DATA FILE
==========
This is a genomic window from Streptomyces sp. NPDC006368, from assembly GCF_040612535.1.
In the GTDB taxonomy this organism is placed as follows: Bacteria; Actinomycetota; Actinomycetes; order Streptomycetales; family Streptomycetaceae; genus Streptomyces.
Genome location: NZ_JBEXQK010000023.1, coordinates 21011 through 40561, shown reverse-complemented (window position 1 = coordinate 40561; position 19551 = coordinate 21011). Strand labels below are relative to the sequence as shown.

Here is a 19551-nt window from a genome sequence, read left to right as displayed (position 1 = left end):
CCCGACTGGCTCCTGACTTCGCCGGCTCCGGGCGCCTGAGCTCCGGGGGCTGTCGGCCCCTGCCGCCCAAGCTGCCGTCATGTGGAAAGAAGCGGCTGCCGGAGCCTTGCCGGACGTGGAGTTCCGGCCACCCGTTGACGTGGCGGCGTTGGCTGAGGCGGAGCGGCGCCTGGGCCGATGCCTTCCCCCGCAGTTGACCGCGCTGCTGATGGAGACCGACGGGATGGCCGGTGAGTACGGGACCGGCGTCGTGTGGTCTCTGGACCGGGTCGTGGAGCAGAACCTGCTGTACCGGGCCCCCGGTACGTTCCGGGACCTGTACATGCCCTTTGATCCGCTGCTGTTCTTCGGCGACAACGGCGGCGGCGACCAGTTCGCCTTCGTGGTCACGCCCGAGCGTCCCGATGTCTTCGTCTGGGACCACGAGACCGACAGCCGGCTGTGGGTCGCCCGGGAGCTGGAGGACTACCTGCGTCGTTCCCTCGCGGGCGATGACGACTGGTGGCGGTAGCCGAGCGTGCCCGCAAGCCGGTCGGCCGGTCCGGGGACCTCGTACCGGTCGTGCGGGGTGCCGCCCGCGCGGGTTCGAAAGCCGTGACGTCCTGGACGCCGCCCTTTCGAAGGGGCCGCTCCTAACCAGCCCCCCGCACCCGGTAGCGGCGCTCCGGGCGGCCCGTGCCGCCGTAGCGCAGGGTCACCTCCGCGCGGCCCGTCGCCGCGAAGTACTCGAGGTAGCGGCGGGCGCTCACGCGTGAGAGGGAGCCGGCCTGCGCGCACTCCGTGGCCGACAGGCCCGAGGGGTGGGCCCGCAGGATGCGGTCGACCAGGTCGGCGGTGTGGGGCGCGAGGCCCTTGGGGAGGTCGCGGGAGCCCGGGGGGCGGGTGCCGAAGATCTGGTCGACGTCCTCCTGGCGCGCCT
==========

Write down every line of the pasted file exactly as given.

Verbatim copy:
This is a genomic window from Streptomyces sp. NPDC006368, from assembly GCF_040612535.1.
In the GTDB taxonomy this organism is placed as follows: Bacteria; Actinomycetota; Actinomycetes; order Streptomycetales; family Streptomycetaceae; genus Streptomyces.
Genome location: NZ_JBEXQK010000023.1, coordinates 21011 through 40561, shown reverse-complemented (window position 1 = coordinate 40561; position 19551 = coordinate 21011). Strand labels below are relative to the sequence as shown.

Here is a 19551-nt window from a genome sequence, read left to right as displayed (position 1 = left end):
CCCGACTGGCTCCTGACTTCGCCGGCTCCGGGCGCCTGAGCTCCGGGGGCTGTCGGCCCCTGCCGCCCAAGCTGCCGTCATGTGGAAAGAAGCGGCTGCCGGAGCCTTGCCGGACGTGGAGTTCCGGCCACCCGTTGACGTGGCGGCGTTGGCTGAGGCGGAGCGGCGCCTGGGCCGATGCCTTCCCCCGCAGTTGACCGCGCTGCTGATGGAGACCGACGGGATGGCCGGTGAGTACGGGACCGGCGTCGTGTGGTCTCTGGACCGGGTCGTGGAGCAGAACCTGCTGTACCGGGCCCCCGGTACGTTCCGGGACCTGTACATGCCCTTTGATCCGCTGCTGTTCTTCGGCGACAACGGCGGCGGCGACCAGTTCGCCTTCGTGGTCACGCCCGAGCGTCCCGATGTCTTCGTCTGGGACCACGAGACCGACAGCCGGCTGTGGGTCGCCCGGGAGCTGGAGGACTACCTGCGTCGTTCCCTCGCGGGCGATGACGACTGGTGGCGGTAGCCGAGCGTGCCCGCAAGCCGGTCGGCCGGTCCGGGGACCTCGTACCGGTCGTGCGGGGTGCCGCCCGCGCGGGTTCGAAAGCCGTGACGTCCTGGACGCCGCCCTTTCGAAGGGGCCGCTCCTAACCAGCCCCCCGCACCCGGTAGCGGCGCTCCGGGCGGCCCGTGCCGCCGTAGCGCAGGGTCACCTCCGCGCGGCCCGTCGCCGCGAAGTACTCGAGGTAGCGGCGGGCGCTCACGCGTGAGAGGGAGCCGGCCTGCGCGCACTCCGTGGCCGACAGGCCCGAGGGGTGGGCCCGCAGGATGCGGTCGACCAGGTCGGCGGTGTGGGGCGCGAGGCCCTTGGGGAGGTCGCGGGAGCCCGGGGGGCGGGTGCCGAAGATCTGGTCGACGTCCTCCTGGCGCGCCT